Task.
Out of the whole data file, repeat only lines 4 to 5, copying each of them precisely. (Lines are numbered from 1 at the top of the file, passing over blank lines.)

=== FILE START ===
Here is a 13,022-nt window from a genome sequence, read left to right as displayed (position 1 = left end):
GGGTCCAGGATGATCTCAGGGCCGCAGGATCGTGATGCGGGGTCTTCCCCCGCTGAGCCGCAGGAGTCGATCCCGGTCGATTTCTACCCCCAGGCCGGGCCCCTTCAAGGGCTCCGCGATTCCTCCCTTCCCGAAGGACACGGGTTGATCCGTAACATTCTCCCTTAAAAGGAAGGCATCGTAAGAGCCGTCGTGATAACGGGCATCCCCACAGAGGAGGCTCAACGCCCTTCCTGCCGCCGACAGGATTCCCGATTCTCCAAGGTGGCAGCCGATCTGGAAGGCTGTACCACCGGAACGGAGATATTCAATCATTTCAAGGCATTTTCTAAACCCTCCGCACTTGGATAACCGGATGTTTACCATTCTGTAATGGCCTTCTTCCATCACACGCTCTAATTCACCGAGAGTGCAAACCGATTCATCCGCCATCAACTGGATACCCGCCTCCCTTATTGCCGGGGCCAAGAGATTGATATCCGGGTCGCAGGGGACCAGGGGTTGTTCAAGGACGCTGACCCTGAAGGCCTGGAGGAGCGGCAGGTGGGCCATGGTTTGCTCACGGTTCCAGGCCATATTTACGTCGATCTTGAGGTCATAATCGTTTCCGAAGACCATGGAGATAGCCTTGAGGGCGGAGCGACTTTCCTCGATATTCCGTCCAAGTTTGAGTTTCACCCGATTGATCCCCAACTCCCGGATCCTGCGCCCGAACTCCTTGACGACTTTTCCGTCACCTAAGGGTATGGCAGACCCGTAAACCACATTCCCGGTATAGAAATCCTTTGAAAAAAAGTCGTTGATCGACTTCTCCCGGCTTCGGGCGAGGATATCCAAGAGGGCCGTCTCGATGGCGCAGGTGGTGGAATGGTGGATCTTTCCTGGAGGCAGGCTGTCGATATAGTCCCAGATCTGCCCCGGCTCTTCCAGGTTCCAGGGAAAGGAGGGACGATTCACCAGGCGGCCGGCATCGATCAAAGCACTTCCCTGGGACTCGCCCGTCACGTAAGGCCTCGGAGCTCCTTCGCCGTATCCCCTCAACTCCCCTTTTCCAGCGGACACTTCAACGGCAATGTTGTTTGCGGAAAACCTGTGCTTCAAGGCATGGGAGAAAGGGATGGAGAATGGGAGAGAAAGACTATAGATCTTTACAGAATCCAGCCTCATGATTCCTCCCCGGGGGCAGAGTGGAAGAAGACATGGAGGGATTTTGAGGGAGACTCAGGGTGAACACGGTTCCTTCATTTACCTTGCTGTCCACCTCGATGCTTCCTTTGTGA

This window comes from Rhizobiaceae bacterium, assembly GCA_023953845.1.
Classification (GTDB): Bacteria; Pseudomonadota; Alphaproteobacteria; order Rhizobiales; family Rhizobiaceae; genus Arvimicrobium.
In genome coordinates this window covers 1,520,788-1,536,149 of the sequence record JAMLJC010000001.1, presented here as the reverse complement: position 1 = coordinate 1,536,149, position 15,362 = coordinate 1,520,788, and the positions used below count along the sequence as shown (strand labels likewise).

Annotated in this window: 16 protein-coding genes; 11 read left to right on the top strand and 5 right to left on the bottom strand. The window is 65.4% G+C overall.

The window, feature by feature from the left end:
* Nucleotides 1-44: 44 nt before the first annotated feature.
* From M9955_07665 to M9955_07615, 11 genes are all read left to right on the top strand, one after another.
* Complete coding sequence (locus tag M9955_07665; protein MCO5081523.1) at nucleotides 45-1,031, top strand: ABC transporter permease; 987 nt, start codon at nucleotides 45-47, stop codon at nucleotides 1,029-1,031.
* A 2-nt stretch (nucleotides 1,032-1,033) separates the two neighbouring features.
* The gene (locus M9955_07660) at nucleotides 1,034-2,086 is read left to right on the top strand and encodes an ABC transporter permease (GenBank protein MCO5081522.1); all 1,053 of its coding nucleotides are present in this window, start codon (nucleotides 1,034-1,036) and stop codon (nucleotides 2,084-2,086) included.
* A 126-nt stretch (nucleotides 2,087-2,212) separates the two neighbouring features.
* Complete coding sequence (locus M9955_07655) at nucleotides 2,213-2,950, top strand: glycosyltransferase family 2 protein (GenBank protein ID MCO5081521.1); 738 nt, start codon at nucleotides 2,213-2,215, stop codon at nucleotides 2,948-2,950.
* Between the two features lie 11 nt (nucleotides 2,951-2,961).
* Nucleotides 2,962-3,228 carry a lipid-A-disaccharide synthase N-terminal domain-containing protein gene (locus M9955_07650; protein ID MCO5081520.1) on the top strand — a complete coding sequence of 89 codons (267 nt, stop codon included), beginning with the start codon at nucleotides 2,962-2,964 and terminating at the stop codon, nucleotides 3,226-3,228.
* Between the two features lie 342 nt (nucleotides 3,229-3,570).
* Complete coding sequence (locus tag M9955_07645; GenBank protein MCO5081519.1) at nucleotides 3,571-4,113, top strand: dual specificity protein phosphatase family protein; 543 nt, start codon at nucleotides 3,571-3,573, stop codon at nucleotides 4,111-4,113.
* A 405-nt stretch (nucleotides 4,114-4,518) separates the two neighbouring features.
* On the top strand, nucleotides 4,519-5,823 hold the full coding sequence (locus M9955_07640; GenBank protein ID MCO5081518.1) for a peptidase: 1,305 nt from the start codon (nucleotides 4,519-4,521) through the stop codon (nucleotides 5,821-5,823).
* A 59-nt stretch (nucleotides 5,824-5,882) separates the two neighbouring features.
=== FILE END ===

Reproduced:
Classification (GTDB): Bacteria; Pseudomonadota; Alphaproteobacteria; order Rhizobiales; family Rhizobiaceae; genus Arvimicrobium.
In genome coordinates this window covers 1,520,788-1,536,149 of the sequence record JAMLJC010000001.1, presented here as the reverse complement: position 1 = coordinate 1,536,149, position 15,362 = coordinate 1,520,788, and the positions used below count along the sequence as shown (strand labels likewise).